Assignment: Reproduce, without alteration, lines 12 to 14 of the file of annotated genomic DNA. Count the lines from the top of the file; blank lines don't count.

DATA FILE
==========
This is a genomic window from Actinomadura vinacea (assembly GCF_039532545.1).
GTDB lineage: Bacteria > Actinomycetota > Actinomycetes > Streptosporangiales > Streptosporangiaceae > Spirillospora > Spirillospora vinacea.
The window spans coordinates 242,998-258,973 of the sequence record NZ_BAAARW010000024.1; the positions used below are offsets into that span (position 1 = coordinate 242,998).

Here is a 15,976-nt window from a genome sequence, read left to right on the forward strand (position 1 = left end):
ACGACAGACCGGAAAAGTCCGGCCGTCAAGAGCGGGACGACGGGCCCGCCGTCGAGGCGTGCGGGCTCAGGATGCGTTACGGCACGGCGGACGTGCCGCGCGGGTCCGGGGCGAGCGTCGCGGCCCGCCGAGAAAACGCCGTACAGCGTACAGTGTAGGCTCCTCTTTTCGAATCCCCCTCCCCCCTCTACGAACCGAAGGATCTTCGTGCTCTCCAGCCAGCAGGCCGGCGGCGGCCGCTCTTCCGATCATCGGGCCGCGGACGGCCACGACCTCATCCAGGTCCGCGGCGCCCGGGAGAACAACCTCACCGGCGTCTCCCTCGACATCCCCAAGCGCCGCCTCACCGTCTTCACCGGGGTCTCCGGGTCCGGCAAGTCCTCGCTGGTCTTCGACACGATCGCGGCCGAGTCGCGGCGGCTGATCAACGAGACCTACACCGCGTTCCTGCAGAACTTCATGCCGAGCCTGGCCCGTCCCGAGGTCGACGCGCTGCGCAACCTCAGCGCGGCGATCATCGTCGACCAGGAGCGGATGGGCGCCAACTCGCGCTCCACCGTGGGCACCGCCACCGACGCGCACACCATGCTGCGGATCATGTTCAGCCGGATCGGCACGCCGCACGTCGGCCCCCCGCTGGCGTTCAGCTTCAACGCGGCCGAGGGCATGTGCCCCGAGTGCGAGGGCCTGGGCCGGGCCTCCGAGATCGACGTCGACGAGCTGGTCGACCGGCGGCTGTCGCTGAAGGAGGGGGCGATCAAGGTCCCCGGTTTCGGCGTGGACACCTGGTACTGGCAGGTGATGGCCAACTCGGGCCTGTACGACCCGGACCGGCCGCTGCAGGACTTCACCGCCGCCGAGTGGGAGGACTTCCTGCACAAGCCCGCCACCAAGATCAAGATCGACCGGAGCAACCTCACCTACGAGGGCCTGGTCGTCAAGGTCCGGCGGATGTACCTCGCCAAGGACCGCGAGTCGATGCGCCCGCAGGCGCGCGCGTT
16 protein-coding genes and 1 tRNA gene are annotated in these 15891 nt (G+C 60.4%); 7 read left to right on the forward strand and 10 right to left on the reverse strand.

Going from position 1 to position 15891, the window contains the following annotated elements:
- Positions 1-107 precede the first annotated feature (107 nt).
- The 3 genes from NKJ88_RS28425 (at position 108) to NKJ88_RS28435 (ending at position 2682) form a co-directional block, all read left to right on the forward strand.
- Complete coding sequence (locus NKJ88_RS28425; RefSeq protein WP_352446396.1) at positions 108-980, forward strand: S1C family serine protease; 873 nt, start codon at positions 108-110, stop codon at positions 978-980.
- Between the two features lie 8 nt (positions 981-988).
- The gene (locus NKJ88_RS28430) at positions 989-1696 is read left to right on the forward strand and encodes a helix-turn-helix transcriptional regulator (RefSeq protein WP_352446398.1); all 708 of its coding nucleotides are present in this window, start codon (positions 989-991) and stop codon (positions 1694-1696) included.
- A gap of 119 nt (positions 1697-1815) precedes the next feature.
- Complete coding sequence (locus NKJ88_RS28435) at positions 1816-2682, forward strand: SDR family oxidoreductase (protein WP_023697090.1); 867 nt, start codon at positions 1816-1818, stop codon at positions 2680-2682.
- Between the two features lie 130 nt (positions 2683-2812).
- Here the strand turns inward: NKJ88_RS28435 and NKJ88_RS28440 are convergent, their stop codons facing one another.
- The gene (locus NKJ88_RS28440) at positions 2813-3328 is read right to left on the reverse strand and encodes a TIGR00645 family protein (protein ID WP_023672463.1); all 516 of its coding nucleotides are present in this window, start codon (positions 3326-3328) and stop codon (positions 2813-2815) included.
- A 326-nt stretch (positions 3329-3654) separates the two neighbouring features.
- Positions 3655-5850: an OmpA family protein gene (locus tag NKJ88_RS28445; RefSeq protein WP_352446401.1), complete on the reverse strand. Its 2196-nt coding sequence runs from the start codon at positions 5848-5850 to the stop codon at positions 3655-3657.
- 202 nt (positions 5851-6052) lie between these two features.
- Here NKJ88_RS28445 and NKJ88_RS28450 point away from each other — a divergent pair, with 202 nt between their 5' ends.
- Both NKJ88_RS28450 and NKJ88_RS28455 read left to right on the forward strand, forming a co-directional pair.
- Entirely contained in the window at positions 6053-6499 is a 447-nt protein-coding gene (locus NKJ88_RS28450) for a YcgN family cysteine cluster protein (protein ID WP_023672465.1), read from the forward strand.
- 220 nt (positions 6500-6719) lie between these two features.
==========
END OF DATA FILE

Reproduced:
- The gene (locus NKJ88_RS28430) at positions 989-1696 is read left to right on the forward strand and encodes a helix-turn-helix transcriptional regulator (RefSeq protein WP_352446398.1); all 708 of its coding nucleotides are present in this window, start codon (positions 989-991) and stop codon (positions 1694-1696) included.
- A gap of 119 nt (positions 1697-1815) precedes the next feature.
- Complete coding sequence (locus NKJ88_RS28435) at positions 1816-2682, forward strand: SDR family oxidoreductase (protein WP_023697090.1); 867 nt, start codon at positions 1816-1818, stop codon at positions 2680-2682.